GREEN BAY, Wis. -- The question that needed to be asked late Sunday was, how in the world did running backs Eddie Lacy and Le'Veon Bell make it out of the first round in the National Football League draft?
Lacy and Bell were dominant forces at Lambeau Field as Lacy's Green Bay Packers fell to Bell's Pittsburgh Steelers, 38-31.
Bell carried 26 times for 124 yards, scoring the winning touchdown from a yard out with 11/2 minutes remaining.
Lacy bowed out late in the third quarter with a recurrence of his ankle problem. He rushed 15 times for 84 yards.
"Both of them are powerful running backs," Packers cornerback Sam Shields said. "They're basically the same. Bell is just a little taller."
Bell, 6 feet 11/2 inches tall and weighing in the 235- to 240-pound range, was the 48th pick overall in the middle of the second round.
Lacy, 5-11 and weighing between 230 and 245, lasted until the 61st pick even after the Packers traded down in the second round before selecting him.
With one game left, they and Cincinnati's Giovani Bernard, the first back selected at No. 37, remain in close competition for offensive rookie of the years honors and the two running back berths on the all-rookie team.
Understandably, the Packers are biased toward Lacy.
"Compare the numbers," said defensive end Datone Jones. "Eddie Lacy has Pro Bowl numbers. Eddie Lacy should have been a first-round draft choice and the first back taken in the draft."
In the same breath, Jones admitted to being keenly impressed by Bell, the former Michigan State big back who, like Lacy, declared a year early.
"He made a lot of plays for those guys tonight," Jones said. "They left it all on his shoulders. Obviously, they saw a lot in him. They drafted him for a reason."
Bell opened the game with an 11-yard run in which he started inside and then flashed excellent speed circling wide around Shields.
Later in the first quarter, Bell gained 22 on a draw play in which he made safety M.D. Jennings miss the tackle about 10 yards downfield.
Perhaps Bell's most exceptional run came late in third quarter when he hurdled safety Morgan Burnett as he came up to make the hit. That carry was worth 25 yards.
"He's got a lot of potential, a lot of ability," dime back Jarrett Bush said. "If he keeps working he can be one of the premier running backs.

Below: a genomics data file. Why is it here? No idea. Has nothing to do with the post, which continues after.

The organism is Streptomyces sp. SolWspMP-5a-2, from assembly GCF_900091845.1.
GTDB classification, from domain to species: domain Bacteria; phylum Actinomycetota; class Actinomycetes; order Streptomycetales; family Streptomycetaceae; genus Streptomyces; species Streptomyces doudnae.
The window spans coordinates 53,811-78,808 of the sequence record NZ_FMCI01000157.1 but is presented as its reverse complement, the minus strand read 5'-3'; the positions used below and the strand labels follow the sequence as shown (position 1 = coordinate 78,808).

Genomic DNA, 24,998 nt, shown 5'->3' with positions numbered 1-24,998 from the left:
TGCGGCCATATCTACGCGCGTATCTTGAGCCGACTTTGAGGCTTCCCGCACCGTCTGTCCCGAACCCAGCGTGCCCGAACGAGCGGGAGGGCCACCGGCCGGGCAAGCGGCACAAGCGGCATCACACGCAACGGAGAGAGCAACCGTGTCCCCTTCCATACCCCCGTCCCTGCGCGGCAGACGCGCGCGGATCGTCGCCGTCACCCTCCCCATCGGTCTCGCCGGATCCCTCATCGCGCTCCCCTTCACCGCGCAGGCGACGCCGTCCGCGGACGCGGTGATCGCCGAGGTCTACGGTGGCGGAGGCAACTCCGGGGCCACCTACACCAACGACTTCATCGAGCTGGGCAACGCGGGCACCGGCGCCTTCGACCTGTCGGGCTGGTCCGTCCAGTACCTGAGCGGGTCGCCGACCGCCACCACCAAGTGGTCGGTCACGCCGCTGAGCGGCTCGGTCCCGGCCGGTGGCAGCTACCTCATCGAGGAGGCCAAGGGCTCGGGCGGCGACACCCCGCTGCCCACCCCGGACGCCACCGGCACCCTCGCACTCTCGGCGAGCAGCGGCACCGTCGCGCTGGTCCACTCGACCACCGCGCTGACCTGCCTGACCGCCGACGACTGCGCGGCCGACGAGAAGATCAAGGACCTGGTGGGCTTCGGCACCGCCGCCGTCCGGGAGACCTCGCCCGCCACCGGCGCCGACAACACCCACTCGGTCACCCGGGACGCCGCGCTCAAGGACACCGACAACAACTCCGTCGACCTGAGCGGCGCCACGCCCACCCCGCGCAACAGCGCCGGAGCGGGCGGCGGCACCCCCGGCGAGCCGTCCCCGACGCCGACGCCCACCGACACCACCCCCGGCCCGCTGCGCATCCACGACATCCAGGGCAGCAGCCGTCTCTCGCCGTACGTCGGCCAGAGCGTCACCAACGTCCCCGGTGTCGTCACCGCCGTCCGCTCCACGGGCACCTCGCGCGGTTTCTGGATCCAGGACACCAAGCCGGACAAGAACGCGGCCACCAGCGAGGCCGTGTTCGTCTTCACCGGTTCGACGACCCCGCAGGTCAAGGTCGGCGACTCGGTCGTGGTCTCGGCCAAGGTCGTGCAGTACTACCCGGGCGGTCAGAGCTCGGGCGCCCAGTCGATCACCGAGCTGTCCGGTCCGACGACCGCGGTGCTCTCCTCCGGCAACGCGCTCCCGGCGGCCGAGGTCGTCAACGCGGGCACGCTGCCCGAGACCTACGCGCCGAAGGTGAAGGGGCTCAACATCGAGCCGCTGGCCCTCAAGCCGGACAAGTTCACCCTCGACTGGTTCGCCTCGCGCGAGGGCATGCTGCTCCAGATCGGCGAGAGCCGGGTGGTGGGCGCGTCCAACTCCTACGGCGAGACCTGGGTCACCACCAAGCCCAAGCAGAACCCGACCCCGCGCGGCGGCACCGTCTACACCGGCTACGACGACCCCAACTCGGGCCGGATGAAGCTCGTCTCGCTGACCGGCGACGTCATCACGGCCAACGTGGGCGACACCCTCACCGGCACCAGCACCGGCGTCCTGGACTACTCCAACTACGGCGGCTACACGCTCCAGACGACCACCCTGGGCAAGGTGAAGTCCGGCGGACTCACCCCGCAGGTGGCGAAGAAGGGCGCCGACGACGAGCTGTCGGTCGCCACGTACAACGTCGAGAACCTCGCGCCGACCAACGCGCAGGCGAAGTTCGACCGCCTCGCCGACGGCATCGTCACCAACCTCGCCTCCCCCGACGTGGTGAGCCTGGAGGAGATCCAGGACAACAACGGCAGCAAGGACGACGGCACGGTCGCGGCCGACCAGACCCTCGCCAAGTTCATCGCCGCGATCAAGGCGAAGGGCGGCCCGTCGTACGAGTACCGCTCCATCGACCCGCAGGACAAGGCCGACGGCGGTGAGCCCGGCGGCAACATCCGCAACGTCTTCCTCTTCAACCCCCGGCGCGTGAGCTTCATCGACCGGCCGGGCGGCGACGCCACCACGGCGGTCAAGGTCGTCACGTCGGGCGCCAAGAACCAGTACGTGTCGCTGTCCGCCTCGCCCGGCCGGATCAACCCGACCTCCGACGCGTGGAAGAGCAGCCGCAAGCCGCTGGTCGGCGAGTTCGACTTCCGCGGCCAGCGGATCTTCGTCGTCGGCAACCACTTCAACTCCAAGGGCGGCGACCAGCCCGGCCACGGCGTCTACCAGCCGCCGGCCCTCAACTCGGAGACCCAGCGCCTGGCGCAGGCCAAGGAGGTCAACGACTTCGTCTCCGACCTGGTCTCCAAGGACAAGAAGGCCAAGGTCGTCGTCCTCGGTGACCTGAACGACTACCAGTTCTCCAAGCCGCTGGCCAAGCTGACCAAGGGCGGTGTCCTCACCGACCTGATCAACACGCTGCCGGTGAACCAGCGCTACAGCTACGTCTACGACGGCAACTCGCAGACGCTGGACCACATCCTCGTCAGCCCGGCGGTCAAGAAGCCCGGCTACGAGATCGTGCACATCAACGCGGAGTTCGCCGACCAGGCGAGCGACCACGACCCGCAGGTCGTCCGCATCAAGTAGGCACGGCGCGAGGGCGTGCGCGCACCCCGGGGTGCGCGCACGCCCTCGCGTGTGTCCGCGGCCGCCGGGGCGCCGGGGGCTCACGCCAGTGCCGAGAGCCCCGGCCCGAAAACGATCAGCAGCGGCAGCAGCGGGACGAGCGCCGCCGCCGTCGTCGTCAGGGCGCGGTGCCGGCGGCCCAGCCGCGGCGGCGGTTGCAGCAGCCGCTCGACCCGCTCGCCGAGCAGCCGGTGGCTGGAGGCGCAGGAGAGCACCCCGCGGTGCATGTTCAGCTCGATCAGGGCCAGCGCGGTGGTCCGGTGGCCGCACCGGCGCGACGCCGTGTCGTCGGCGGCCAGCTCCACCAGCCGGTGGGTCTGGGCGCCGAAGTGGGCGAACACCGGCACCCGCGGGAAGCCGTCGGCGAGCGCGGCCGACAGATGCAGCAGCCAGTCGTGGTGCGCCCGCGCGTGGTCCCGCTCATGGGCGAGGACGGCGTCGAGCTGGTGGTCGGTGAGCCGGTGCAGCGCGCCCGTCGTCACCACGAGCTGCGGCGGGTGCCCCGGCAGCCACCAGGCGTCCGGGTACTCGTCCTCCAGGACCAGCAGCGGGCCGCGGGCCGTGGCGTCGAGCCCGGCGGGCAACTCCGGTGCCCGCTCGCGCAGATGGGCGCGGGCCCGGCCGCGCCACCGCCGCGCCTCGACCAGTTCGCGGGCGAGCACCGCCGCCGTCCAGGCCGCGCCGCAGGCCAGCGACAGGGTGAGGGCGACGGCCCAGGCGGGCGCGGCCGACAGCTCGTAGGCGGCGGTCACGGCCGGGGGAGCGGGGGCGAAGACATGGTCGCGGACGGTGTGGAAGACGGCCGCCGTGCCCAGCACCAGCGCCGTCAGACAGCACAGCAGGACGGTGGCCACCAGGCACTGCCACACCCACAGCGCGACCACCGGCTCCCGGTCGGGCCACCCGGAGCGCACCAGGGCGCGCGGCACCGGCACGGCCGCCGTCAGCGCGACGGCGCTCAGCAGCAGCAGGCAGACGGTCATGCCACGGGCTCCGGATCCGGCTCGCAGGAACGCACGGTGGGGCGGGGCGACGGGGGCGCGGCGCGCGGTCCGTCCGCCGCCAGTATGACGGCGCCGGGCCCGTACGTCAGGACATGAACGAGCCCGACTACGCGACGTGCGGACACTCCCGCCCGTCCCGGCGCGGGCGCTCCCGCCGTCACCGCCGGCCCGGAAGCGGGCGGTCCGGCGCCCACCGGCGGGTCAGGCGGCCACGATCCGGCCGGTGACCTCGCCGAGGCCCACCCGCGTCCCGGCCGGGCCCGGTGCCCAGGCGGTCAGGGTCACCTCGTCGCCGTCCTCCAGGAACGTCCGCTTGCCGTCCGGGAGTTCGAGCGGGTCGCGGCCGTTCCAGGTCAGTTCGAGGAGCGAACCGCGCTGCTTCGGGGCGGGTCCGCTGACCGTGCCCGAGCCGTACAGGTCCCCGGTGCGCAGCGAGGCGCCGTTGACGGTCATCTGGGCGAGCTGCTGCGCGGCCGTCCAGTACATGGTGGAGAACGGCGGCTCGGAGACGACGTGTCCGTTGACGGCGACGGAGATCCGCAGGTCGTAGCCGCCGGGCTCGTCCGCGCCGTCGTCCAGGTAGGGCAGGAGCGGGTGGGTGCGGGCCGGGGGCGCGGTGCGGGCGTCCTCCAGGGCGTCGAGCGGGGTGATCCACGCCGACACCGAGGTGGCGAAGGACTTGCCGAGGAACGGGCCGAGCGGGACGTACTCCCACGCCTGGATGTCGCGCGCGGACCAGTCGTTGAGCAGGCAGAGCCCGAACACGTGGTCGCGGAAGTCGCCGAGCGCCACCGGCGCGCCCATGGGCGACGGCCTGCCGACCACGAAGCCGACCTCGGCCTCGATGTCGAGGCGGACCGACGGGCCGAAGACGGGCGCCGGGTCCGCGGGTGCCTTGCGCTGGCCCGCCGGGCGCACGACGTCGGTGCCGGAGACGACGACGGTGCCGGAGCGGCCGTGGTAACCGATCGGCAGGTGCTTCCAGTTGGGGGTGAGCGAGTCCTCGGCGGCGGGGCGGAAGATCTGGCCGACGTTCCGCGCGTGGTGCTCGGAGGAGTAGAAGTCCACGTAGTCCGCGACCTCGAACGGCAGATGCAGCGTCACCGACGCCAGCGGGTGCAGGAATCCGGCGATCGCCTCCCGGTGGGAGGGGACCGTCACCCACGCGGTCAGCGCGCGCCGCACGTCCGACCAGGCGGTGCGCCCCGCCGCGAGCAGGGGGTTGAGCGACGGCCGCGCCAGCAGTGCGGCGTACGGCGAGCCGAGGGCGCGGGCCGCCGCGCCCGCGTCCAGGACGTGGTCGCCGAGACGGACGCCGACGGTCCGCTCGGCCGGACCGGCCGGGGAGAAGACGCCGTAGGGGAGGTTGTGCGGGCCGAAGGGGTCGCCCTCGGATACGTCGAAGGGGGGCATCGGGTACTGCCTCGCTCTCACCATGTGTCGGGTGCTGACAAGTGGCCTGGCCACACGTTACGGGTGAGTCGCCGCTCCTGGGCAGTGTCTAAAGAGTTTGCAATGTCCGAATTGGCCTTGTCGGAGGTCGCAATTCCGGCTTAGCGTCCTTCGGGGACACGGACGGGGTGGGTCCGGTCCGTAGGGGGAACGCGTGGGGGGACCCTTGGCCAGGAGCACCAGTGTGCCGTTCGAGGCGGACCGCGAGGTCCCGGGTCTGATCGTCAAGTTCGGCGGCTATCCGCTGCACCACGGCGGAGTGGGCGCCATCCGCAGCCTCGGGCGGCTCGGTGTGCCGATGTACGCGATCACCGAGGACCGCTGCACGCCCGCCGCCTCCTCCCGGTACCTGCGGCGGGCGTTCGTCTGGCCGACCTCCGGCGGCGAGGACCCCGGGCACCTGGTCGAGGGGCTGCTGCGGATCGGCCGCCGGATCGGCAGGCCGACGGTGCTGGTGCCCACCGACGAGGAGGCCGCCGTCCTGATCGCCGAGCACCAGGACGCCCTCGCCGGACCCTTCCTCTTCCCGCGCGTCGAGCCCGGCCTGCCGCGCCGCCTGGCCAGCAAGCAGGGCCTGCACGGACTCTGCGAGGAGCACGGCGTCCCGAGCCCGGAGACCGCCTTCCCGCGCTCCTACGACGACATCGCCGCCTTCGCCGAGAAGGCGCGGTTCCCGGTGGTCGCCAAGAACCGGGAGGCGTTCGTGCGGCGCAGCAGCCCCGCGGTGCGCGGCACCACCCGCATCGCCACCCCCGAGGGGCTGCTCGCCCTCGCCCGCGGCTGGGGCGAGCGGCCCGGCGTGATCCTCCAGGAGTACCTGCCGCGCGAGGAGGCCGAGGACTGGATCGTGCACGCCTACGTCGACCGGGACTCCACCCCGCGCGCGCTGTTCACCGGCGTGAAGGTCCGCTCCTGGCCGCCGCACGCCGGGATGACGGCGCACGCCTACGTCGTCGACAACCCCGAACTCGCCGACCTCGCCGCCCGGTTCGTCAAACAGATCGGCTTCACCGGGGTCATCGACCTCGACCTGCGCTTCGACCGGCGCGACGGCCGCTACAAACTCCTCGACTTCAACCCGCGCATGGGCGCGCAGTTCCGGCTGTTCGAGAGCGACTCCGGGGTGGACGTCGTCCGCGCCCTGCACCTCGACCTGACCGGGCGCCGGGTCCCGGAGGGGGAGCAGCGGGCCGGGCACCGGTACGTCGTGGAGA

"He's got a lot of awareness and explosiveness. He can hit the hole and shed tackles. He's got explosiveness."
Nevertheless, Bush gave the nod to Lacy.
"Eddie Lacy is more patient," said Bush. "He can see the hole develop better. That's why Eddie Lacy is a notch up on him. Eddie can bring the thump, too."
The Steelers eschewed their customary two-back sets for a one-back, spread attack. Nose tackle Ryan Pickett figured that was because the Steelers doubted the ability of their mediocre offensive line to create movement against the Packers' 3-4 base.
"They had us in nickel the whole game," said Pickett. "They kept running from the 'gun' (shotgun formation). They just wanted to get matchups. They called the whole game from the line, and they never play like that.
"So they didn't give us a chance to get out there (in the 3-4). They caught us with their no-huddle at the beginning, too."
Lacy has rushed 263 times for 1,112 yards (4.2) and 10 touchdowns. Coupled with 33 receptions for 242 (7.3), he has 1,354 yards from scrimmage.
Meanwhile, Bell has rushed 224 times for 770 (3.4) and seven TDs to go with 44 catches for 393 (8.9). In all, he has 1,163 total yards.
"He (Lacy) is a great player," said Bell. "It was definitely a challenge on my part. I wanted to go out there and play at his level or better. I'm happy with my performance besides the fumble."
When Bell fumbled at the Pittsburgh 2 in the third quarter, it set up Lacy's 2-yard TD. It was his first fumble of the season; Lacy's lone fumble came in Game 1.
"He's all right," Pickett said, referring to Bell. "Lacy, to me, is an all-around runner. Bell is going to be good but Lacy's better. Lacy's strong, he probably is heavier and he's real patient."
Summed up Pittsburgh coach Mike Tomlin: "(Bell) is getting better every week. He is a complete player and an all-situation player.
"He is a young guy so we will keep him humble."
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